Thirteen (13) mothers, five (5) fathers, seven (7) siblings and four (4) care-givers were interviewed for the qualitative study using a purposive study while 3 mothers and 1 caregiver used the snowballing sampling method.

  1. Given the sensitive nature of your research, what was the inclusion and exclusion criteria?

Inclusion Criteria

The inclusion criterion for participation requires that;

· Nuclear family members should have an autistic child and non- autistic children (typical children not diagnosed with autism). However, if the family did not have other typical children, they were allowed to take part in the research.

· Only one (1) non-autistic sibling was interviewed in the family.

· The nuclear family must have at least one child with autism at any age.

· The child must be medically and/or clinically diagnosed with autism.

Exclusion Criteria

· Families with an autistic child but have other children with other disabilities.

· Siblings below the age of seven (7) were not interviewed due to their limited knowledge of their sibling’s autism.

· Family socio-economic standing, class or ethnicity was not a requirement for selection.

  1. So far, what has been the impact of the study in your society? Has your research work been published?

This study explored the family role in the management of the child with autism from a socio-cultural perspective. It showed that people in Accra Metropolis still hold on to superstitious beliefs and so stigmatize people who look and behave differently from the ‘normal’. The study showed that individuals with autism are not cursed or have bad luck neither are they harmful as portrayed by these socio-cultural beliefs; rather, autism is a developmental disability and a medical condition that can be managed. These negative perceptions by the people in Accra Metropolis need to be changed through massive public health education.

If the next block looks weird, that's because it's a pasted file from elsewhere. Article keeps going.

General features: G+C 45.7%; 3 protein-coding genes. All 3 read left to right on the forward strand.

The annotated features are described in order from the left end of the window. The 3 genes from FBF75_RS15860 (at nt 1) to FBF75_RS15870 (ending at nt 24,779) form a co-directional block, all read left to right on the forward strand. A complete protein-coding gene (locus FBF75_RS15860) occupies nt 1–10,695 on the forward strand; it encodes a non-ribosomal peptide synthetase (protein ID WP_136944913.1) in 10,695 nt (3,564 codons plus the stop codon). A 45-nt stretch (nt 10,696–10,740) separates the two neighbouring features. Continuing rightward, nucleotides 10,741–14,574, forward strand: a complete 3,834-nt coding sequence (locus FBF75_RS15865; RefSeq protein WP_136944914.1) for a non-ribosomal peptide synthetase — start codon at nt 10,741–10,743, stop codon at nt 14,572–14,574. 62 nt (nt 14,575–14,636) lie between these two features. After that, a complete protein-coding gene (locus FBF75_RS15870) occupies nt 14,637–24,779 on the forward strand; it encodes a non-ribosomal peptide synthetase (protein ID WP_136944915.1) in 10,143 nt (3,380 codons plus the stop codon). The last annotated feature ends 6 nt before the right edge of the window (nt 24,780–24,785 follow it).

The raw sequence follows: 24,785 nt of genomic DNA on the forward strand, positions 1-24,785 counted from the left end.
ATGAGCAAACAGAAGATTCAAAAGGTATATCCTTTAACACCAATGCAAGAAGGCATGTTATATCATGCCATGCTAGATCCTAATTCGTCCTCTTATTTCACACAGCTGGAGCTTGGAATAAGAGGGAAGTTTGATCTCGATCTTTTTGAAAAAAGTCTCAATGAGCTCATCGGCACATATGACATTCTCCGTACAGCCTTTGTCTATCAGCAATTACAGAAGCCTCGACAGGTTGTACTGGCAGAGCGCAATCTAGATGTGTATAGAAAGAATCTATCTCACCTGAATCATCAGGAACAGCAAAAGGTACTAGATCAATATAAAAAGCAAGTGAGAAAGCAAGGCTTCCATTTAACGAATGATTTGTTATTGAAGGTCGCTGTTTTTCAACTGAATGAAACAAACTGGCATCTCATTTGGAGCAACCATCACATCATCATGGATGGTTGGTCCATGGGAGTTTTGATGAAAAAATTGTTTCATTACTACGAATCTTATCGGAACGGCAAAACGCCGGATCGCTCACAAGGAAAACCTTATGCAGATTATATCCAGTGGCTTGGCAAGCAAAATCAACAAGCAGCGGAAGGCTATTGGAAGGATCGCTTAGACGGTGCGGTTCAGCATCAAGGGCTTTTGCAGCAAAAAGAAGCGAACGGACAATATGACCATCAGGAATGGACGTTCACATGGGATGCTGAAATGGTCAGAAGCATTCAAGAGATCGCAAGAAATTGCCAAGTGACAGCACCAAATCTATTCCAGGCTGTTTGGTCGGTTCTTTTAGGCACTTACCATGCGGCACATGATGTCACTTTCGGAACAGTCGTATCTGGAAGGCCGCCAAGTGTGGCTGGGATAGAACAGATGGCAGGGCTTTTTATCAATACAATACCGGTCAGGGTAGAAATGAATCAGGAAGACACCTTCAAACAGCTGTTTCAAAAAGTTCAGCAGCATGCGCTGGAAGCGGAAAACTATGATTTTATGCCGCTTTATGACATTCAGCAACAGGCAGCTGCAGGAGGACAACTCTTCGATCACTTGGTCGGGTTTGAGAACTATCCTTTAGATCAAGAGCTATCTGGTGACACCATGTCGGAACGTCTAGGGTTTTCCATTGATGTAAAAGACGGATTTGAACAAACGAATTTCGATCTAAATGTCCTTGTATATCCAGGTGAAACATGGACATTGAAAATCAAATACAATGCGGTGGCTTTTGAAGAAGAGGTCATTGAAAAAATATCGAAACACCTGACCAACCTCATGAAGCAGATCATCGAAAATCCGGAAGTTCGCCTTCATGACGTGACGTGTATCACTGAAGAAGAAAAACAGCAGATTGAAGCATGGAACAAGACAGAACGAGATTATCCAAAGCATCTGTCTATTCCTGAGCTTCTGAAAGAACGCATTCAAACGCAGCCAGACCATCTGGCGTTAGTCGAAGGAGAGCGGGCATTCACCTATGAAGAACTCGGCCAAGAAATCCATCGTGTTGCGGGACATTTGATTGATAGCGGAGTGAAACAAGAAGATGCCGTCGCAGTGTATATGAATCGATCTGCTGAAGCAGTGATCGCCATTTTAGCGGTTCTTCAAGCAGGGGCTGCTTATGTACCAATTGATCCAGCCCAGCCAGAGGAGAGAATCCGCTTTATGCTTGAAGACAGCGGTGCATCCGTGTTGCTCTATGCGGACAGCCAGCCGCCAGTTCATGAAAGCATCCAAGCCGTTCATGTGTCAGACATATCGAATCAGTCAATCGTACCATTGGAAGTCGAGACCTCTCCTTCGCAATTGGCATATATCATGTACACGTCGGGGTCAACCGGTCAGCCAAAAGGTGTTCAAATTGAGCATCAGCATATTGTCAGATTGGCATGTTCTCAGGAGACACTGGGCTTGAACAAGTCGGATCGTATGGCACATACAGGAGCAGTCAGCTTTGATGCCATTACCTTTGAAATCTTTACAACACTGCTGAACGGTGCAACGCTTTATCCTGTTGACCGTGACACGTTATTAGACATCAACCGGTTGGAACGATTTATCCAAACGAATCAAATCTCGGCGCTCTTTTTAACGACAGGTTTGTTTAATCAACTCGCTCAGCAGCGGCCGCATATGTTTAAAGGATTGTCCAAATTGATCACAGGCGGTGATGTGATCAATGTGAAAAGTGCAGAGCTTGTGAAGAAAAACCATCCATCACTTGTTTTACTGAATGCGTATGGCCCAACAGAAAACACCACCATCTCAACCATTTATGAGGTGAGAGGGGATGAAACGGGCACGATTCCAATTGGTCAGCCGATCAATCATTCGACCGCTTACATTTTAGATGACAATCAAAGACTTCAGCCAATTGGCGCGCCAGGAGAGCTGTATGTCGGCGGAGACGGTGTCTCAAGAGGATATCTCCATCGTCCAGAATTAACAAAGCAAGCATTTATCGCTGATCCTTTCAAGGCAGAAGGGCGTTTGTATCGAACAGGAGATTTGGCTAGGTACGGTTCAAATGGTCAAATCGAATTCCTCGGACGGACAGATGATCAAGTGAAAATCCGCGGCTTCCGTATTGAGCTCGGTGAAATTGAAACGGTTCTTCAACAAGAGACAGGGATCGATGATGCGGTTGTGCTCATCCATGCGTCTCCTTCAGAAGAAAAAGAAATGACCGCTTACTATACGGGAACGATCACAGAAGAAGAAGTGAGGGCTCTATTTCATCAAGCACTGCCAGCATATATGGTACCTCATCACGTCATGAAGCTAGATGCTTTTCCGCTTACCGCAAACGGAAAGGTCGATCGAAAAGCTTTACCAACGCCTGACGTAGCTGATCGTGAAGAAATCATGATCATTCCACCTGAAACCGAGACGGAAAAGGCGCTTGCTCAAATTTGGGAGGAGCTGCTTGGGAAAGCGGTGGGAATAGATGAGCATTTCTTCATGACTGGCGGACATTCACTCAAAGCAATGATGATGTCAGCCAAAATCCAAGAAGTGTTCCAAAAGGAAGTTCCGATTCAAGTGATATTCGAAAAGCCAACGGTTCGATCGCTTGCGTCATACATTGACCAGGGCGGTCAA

It is important to also mention that socio-cultural beliefs should not deter family members from caring for their children with autism. Family members had overcome all socio-cultural beliefs hurdles and were prepared to help their child with autism develop like any other typical child by taking them to schools so they are educated and trained in some vocational skills. These were challenges they mentioned and most importantly the financial burden.

The educational cycle for the autistic was narrow and limited, there was no progression from one level to the other as there is for the normal child who moves from a nursery to primary to secondary then university.

Yes, my work was published by Lambert Academic Publishing. As part of the agreement, another publisher can publish the study.

Danso, N, N (2016) Family role in the management of the child with autism: A socio-cultural perspective in the Accra Metropolis. LAP LAMBERT Academic Publishing. ISBN (978-613-9-96605-9).

  1. Are you willing to collaborate with other researchers in a similar field to provide better insights about autism in Africa?

Yes, please. It will help broaden my understanding and also give me an opportunity to learn from other researchers.

As part of my activities to raise public awareness of autism, I worked with friends to embark on an autism sensitization project in Pokuase (a community in the Greater Accra Region). The sensitization project took one month. Four different communities were visited and educated on autism.